Against the Sun

Alli Parrett

Leigh sits with her head propped against the sill of the airplane window as the plane races the sun towards the horizon. Clouds drift below her like foam in a stream. Sometimes the pillowy ribbons brush the window like a foggy morning against her face. The blues of the atmosphere gradually turn sherbet orange and pink. Leigh has only seen the sky, the earth from this height once before when she was a child on a trip to visit her grandmother. It’s not as frightening as she remembered. 

An entire country is nestled between the two coasts. Thousands of miles condensed into six hours. Six hours to decide how to tell Alice. Every time Leigh looks at her watch, she knows she has the same amount of time to talk herself out of saying anything at all. These are new feelings, but urgent. Every instinct in her body tells Leigh to act.

It’s summer break. Sort of. Leigh teaches summer quarter as well. This is one of the two free weeks she has between classes. Everyone back east was surprised Leigh was going to Portland, or anywhere for that matter, and on her own no less. “I want to see someplace new,” she told them. None of them know about Alice. Leigh only has a few friends from high school. Some of them, like Alice, moved away but kept in touch. The few that are still in town never paid much attention to Alice back then.

Leigh wonders if Alice is still as quiet as she was in high school. But Alice wasn’t really quiet around Leigh. Of the two, Alice has been more introverted but their friendship was always filled with conversation and laughter. It wasn’t quiet at all.


It had been the last semester of high school. Alice jogged around the neighborhood and thought mostly of nothing. It was like breakfast—not always interesting but required. The ritual started in middle school when she first joined the track team and they had morning practices. Her eyes would be heavy, her mind foggy, but it was the only way she knew to wake herself up. The weekends weren’t for having fun and celebrating; not yet. She had spent her weekend holed up at Leigh’s house studying for midterms. On top of trying to master calculus equations and passages from Chaucer, Alice privately weighed her university options. She wasn’t ready to tell Leigh. There was nothing to share yet.

A stack of acceptances sat on her dresser. Only one school was near Arlington, but the rest were on the other side of the country; Washington, Oregon, California. Leigh already decided on Georgetown, on the liberal arts path to higher academia. Alice always admired Leigh’s awareness of herself—she knew exactly who she was and what she wanted to do with her life. Alice felt more or less indifferent to many things in life.

They sat at a cafeteria table before their first class. Their study hangover wore on them, struggling to stay awake before the bell. Alice laid her head against Leigh’s shoulder. Alice’s temple felt like a plasma globe—the electricity gathered at a single point when someone touched the surface. It lasted only a moment. Leigh jumped up with a smile and kissed her boyfriend on the lips.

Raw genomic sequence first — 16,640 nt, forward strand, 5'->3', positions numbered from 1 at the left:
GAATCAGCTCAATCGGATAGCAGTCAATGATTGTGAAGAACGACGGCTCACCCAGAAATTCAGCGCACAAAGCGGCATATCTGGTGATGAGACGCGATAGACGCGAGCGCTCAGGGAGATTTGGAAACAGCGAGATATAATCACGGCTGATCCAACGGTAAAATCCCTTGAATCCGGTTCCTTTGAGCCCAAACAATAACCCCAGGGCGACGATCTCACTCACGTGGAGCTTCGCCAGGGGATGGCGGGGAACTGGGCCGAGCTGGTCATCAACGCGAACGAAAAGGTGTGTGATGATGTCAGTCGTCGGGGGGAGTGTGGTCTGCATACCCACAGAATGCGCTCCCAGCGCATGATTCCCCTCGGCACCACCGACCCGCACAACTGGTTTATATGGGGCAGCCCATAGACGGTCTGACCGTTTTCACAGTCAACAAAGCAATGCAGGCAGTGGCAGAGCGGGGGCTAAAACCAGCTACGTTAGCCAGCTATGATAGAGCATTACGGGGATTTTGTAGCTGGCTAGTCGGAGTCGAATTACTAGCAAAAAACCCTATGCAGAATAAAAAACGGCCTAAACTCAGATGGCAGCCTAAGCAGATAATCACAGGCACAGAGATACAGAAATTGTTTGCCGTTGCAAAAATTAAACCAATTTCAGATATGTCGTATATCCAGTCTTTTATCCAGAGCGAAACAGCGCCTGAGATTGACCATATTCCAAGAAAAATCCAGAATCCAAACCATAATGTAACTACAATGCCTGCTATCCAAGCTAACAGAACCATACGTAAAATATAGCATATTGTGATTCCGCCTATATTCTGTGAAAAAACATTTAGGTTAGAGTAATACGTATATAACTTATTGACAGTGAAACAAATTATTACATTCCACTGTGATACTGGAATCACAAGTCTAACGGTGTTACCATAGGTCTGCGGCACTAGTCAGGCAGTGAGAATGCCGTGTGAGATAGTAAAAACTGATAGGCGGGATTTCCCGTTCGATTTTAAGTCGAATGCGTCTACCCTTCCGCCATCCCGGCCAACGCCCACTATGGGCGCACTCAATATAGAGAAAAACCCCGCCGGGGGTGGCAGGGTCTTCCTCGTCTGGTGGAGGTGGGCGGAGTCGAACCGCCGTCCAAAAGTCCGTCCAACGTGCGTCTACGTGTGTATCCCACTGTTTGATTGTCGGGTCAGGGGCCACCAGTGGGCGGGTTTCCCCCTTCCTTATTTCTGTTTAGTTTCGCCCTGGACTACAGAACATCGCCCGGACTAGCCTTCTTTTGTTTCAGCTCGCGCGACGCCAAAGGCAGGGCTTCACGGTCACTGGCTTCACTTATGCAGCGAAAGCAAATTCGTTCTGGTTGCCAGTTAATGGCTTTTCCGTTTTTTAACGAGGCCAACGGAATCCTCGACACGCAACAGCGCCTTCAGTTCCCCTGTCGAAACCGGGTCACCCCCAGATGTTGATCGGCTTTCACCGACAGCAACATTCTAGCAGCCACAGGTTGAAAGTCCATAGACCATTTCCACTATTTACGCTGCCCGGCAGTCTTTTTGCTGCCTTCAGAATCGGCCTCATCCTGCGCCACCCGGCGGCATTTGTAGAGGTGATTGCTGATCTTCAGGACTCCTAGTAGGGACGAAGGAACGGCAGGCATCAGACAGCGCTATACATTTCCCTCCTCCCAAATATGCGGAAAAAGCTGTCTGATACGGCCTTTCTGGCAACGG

Leigh always had someone, girls and boys alike. Alice watched her move through high school with an ease that felt mythical. Coming out stories were shared more openly but familial reactions were binary. Peers were either celebrated or shunned. There was no just being. Leigh was the exception—she didn’t come out, she just was.

Alice gathered her study materials and headed to the classroom even though she had ten minutes before her first midterm.

The sun beat down on the track. Alice adjusted her running spandex that displayed an already stark tan line. The crowd was small and quiet—mostly family that came out for the Saturday morning meets. Hands were at the starting line, feet in the starting blocks. Alice settled in, looked at her hands and then at the path in front of her. There were runners to either side of her but she did not see them.

She pushed against the blocks, then into the ground. Her arms and legs propelled her forward, away from where she started. The crowd was white noise, but there’s a hum of someone new. Alice pushed again. She couldn’t hear the crowd anymore. There was no one in front of her; just the finish line. She felt the finish line the moment she crossed it. She could hear the crowd again. Alice slowed her pace but kept moving until Leigh came into view. The new hum. Alice wondered whether there was causation or correlation between Leigh’s presence and Alice’s rare first place win.


Leigh looks out the window. The ground is the color of heather and lavender. On the horizon, the purple earth kisses cotton candy whisps. She can taste them. The sun is strides ahead of them, but two thirds of the way through the flight, there is still no darkness. Leigh sips her wine. It tastes watered down and red but of no particular grape. She rolls the second sip around in her mouth. Can you tell someone you love them after you’ve been friends for over two decades? If you haven’t been the most reliable friend? Leigh imagines if Alice flew from Portland to DC to say the same. Relief is the first feeling; a list of things Leigh wouldn’t have to worry about. Alice was in town a few months ago and said nothing. Leigh knows that the scenario, though appealing, is implausible.